Tuesday, January 05, 2010

Some Debate over Dumbing Down

Bonnie Armbruster, a researcher at the University of Illinois Center for the Study of Reading, last month ran an experiment in which she gave a group of adults 20 paragraphs from sixth-grade texts. "Their instructions," says Armbruster, "were to underline the main idea—if they could find it—and if they couldn't, then to write one of their own." The grownups flunked on both counts: the content was so disjointed they could not pick out a main idea. "They couldn't believe these excerpts were from real textbooks," Armbruster adds.

But the books are real, and they are the product of a process that outgoing Secretary of Education Terrel Bell has labeled the "dumbing down" of study materials for U.S. classrooms. Significantly, in a study at Harvard of sample texts and standardized test scores for Grades 1,8 and 11, Reading Expert Jeanne Chall discovered a correlation between textbook quality and learning. "We saw that in the years SAT scores went down," she says, "the year before, textbooks had also declined," The roots of dumbing down go back to the 1920s, when schools began systematic testing of students and concluded that the curriculum was too hard. "They made the curriculum easier," says Chall, "and they made it easier, and they made it easier." The principal target was the textbook, which provides from 75% to 90% of the curriculum content. A key instrument was a set of readability formulas designed to measure the difficulty of a text. Most of the formulas are based on three factors: word length, sentence length and the number of uncommon words. For example, a 15-word sentence or a three-syllable word may be rated too tough for first grade.

No sooner were the formulas created by reading specialists than the details hardened into a doctrine by which educators judged the books they would allow in classrooms. Moreover, the formulas hatched lists of specific words and sentences deemed inappropriate. Subordinate clauses and connectives became no-nos up to certain levels; even topic sentences vanished. Textbook Expert Harriet Bernstein of the Council of Chief State School Officers points out that the word because does not appear in most American schoolbooks before the eighth grade. "And," she adds, "you can imagine what that does to the text."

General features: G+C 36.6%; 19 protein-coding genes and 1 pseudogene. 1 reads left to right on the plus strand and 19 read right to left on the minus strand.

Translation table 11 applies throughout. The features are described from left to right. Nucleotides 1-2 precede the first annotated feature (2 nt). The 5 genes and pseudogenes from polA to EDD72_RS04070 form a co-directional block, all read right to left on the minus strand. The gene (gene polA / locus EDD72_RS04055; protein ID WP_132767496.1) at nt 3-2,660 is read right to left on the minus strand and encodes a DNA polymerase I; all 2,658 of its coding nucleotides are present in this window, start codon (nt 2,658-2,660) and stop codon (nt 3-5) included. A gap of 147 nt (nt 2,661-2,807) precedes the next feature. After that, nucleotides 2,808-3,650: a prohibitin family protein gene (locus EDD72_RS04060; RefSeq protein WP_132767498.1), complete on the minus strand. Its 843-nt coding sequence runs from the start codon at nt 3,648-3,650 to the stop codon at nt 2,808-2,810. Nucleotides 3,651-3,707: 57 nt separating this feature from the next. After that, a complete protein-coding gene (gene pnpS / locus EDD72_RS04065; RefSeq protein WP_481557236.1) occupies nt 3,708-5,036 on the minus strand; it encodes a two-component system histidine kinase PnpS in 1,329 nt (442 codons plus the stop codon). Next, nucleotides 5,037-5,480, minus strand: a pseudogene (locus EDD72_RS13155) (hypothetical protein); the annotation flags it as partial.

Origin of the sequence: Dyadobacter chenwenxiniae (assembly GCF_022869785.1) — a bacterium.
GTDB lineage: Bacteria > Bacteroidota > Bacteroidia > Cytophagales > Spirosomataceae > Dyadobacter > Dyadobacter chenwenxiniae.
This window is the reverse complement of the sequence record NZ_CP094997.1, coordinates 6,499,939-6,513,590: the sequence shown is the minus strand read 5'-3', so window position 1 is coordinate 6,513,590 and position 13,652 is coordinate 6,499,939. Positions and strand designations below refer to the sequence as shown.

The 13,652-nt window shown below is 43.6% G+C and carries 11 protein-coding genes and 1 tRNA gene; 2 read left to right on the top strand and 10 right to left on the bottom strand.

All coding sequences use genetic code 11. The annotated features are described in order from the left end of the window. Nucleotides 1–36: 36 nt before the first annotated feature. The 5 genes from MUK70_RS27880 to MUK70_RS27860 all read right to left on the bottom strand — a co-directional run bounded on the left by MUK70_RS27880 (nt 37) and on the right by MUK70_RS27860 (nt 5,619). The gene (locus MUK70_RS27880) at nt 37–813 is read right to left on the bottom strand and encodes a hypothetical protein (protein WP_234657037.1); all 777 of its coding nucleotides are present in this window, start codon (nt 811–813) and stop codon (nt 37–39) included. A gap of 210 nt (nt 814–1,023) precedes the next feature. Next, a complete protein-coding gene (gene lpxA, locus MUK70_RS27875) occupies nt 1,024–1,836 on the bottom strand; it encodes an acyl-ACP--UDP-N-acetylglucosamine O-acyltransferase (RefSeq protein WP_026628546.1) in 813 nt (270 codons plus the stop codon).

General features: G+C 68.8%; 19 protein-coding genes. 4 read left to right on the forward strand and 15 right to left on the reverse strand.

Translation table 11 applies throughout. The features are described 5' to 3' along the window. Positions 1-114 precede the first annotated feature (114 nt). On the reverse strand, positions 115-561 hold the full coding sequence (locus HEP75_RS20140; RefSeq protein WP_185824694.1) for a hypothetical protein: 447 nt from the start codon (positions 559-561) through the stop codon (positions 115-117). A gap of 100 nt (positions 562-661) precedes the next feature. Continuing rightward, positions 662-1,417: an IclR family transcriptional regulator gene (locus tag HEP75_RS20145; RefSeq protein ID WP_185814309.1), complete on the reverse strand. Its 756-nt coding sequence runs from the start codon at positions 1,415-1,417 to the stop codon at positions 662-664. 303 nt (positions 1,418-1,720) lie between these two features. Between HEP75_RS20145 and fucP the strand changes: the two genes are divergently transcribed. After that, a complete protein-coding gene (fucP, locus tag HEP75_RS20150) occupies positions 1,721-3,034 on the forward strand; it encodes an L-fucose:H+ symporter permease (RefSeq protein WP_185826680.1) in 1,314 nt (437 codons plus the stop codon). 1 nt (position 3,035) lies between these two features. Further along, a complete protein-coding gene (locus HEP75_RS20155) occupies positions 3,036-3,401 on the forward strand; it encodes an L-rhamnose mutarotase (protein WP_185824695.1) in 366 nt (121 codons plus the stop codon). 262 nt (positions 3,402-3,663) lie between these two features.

What these rules do to a text is create horrors like Modern Curriculum Press's "Tap, tap, tap . . ." story for first-graders, an adaptation of the classic fairy tale The Shoemaker and the Elves, in which the words elves, shoemaker and shoes do not appear. In the same way, the frogfish, from Ginn & Co.'s Across the Fence, is a creature of formula writing, whose intent may be simplification but whose consequence is too often mystification. That mystification is compounded by ethnic, religious, political and other groups that have lobbied their attitudes and taboos into texts. In Maryland, Tom Sawyer no longer says "honest injun." Just "honest." And the bland Watergate reference from McGraw-Hill's fifth-grade social-studies textbook United States is a result of the almost universal avoidance of controversy in textbooks.

Most critics of dumbing down have found it easiest to blame publishers. But the fact is that publishers try to produce what their customers want. Twenty-two states, including Texas and California, whose combined purchases account for nearly 16% of the $1.1 billion market, have statewide adoption codes weighted with formulas and taboos. Since it may cost up to $20 million to to develop a major, text-based study program, publishers have to cater to the rules of the big states. Moreover, much of the pressure for simplified texts has come from overworked or undertrained teachers who need something easy to handle in class. This is particularly true in such states as California and Texas, with high percentages of foreign-born or ghetto students with poorly developed language skills.